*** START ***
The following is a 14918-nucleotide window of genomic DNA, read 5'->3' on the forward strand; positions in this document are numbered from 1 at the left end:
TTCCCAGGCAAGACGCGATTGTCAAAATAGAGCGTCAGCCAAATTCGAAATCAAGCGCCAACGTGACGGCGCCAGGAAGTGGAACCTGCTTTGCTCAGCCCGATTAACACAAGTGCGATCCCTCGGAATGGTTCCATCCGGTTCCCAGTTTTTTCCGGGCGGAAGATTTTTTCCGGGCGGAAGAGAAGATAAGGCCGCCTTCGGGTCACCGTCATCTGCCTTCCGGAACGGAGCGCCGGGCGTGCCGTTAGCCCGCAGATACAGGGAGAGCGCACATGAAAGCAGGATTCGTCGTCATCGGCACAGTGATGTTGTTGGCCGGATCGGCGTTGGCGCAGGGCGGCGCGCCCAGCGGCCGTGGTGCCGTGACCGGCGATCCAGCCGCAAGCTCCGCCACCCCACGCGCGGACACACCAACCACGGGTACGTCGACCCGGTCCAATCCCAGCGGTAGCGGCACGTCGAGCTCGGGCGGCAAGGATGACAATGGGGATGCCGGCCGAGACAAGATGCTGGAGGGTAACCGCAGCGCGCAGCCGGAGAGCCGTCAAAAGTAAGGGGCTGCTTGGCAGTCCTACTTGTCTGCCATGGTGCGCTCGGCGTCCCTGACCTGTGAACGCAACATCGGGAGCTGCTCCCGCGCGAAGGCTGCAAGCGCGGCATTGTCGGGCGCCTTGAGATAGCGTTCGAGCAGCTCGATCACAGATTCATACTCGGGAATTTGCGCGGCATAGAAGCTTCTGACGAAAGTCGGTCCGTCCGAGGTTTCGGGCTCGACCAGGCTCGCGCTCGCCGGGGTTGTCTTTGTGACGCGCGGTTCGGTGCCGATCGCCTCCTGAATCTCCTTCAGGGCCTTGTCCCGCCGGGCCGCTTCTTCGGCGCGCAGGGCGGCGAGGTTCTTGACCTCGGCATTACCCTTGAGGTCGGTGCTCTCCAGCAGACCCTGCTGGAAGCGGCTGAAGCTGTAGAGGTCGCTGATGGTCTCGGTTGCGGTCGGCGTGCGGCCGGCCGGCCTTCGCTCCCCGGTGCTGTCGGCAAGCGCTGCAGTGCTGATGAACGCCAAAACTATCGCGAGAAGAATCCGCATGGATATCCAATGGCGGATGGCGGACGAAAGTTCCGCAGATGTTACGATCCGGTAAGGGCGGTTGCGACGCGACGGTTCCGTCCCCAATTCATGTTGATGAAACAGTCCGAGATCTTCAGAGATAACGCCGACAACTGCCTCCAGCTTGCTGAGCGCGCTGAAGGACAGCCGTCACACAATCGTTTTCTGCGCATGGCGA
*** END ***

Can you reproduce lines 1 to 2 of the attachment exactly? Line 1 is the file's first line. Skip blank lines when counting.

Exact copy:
The following is a 14918-nucleotide window of genomic DNA, read 5'->3' on the forward strand; positions in this document are numbered from 1 at the left end:
TTCCCAGGCAAGACGCGATTGTCAAAATAGAGCGTCAGCCAAATTCGAAATCAAGCGCCAACGTGACGGCGCCAGGAAGTGGAACCTGCTTTGCTCAGCCCGATTAACACAAGTGCGATCCCTCGGAATGGTTCCATCCGGTTCCCAGTTTTTTCCGGGCGGAAGATTTTTTCCGGGCGGAAGAGAAGATAAGGCCGCCTTCGGGTCACCGTCATCTGCCTTCCGGAACGGAGCGCCGGGCGTGCCGTTAGCCCGCAGATACAGGGAGAGCGCACATGAAAGCAGGATTCGTCGTCATCGGCACAGTGATGTTGTTGGCCGGATCGGCGTTGGCGCAGGGCGGCGCGCCCAGCGGCCGTGGTGCCGTGACCGGCGATCCAGCCGCAAGCTCCGCCACCCCACGCGCGGACACACCAACCACGGGTACGTCGACCCGGTCCAATCCCAGCGGTAGCGGCACGTCGAGCTCGGGCGGCAAGGATGACAATGGGGATGCCGGCCGAGACAAGATGCTGGAGGGTAACCGCAGCGCGCAGCCGGAGAGCCGTCAAAAGTAAGGGGCTGCTTGGCAGTCCTACTTGTCTGCCATGGTGCGCTCGGCGTCCCTGACCTGTGAACGCAACATCGGGAGCTGCTCCCGCGCGAAGGCTGCAAGCGCGGCATTGTCGGGCGCCTTGAGATAGCGTTCGAGCAGCTCGATCACAGATTCATACTCGGGAATTTGCGCGGCATAGAAGCTTCTGACGAAAGTCGGTCCGTCCGAGGTTTCGGGCTCGACCAGGCTCGCGCTCGCCGGGGTTGTCTTTGTGACGCGCGGTTCGGTGCCGATCGCCTCCTGAATCTCCTTCAGGGCCTTGTCCCGCCGGGCCGCTTCTTCGGCGCGCAGGGCGGCGAGGTTCTTGACCTCGGCATTACCCTTGAGGTCGGTGCTCTCCAGCAGACCCTGCTGGAAGCGGCTGAAGCTGTAGAGGTCGCTGATGGTCTCGGTTGCGGTCGGCGTGCGGCCGGCCGGCCTTCGCTCCCCGGTGCTGTCGGCAAGCGCTGCAGTGCTGATGAACGCCAAAACTATCGCGAGAAGAATCCGCATGGATATCCAATGGCGGATGGCGGACGAAAGTTCCGCAGATGTTACGATCCGGTAAGGGCGGTTGCGACGCGACGGTTCCGTCCCCAATTCATGTTGATGAAACAGTCCGAGATCTTCAGAGATAACGCCGACAACTGCCTCCAGCTTGCTGAGCGCGCTGAAGGACAGCCGTCACACAATCGTTTTCTGCGCATGGCGA